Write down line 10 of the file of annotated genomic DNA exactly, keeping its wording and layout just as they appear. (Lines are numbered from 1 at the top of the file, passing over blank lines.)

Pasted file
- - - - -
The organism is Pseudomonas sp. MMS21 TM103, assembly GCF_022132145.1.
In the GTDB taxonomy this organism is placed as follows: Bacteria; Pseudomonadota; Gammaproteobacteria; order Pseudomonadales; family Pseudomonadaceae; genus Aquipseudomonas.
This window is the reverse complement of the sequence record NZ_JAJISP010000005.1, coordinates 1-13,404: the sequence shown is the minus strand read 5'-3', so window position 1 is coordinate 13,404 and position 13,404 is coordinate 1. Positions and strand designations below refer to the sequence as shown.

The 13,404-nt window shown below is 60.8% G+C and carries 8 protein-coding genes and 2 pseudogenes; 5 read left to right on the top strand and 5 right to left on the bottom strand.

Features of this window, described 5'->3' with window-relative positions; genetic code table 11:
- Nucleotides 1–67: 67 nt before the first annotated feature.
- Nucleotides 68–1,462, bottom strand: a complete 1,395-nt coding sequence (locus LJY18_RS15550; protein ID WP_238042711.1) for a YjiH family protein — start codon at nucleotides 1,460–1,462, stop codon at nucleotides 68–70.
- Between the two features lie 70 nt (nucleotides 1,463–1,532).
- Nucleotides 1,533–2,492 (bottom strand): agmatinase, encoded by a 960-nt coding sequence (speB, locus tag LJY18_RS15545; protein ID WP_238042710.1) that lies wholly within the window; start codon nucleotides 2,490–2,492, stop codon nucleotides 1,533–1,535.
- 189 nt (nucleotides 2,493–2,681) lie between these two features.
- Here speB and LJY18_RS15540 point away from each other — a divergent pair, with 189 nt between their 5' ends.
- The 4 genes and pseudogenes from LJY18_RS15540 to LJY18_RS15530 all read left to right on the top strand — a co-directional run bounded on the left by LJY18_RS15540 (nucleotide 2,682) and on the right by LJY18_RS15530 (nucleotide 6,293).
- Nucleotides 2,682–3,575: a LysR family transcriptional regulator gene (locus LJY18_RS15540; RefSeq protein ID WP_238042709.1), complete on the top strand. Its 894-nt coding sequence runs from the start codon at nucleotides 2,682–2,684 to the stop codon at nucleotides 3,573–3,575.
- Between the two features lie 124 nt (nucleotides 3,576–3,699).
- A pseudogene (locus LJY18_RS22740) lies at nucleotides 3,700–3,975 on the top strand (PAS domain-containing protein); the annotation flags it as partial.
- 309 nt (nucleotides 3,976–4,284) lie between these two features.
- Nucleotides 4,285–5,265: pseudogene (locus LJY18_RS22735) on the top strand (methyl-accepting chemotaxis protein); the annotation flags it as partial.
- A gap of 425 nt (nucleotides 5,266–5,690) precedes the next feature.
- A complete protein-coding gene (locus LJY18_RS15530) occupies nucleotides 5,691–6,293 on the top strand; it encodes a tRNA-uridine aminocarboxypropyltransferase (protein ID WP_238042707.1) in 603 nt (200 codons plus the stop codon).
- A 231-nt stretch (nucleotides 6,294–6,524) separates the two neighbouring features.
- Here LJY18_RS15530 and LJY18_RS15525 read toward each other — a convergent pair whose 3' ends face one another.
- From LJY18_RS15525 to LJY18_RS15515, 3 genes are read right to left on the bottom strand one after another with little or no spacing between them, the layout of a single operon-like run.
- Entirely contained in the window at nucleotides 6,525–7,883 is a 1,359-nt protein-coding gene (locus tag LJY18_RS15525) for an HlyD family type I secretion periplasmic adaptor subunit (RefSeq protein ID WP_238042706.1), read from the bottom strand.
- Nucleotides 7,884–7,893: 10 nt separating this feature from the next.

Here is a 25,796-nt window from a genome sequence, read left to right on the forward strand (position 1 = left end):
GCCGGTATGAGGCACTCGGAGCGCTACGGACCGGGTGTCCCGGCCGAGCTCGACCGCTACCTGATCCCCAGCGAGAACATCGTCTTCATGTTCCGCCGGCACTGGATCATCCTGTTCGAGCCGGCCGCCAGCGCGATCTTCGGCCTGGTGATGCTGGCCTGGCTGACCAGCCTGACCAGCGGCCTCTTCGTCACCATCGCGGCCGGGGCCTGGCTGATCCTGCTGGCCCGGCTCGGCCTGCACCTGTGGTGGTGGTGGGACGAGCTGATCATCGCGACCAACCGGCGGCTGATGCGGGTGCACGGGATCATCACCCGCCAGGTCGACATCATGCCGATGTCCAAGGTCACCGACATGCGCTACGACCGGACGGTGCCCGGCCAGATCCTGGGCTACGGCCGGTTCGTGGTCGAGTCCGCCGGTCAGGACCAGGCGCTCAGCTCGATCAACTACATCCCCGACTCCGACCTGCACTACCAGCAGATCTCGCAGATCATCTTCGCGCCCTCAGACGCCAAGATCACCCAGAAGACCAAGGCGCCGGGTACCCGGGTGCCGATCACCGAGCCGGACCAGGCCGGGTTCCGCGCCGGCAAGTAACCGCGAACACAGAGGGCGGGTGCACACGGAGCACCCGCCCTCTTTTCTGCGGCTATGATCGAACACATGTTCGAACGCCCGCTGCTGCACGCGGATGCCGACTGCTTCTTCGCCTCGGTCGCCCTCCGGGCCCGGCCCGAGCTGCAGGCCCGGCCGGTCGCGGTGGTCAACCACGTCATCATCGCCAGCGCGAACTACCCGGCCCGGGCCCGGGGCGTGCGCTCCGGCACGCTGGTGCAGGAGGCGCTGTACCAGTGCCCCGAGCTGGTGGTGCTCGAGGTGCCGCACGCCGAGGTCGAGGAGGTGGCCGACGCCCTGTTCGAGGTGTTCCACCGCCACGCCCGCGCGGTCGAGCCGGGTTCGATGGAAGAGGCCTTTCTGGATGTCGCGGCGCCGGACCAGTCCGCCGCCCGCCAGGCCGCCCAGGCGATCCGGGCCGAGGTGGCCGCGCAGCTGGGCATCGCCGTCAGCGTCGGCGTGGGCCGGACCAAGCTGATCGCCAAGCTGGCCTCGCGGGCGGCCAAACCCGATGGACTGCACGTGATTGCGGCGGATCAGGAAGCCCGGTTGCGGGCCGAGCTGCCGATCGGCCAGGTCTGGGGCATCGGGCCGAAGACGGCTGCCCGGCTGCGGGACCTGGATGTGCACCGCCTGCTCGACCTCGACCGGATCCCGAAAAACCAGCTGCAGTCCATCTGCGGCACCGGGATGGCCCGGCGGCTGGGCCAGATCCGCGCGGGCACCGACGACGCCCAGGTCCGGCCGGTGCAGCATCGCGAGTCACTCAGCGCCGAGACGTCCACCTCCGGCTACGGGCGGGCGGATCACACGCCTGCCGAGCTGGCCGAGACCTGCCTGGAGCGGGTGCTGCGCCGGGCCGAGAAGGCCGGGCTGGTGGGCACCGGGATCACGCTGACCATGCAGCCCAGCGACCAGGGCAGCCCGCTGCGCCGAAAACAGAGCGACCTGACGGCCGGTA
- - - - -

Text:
- 189 nt (nucleotides 2,493–2,681) lie between these two features.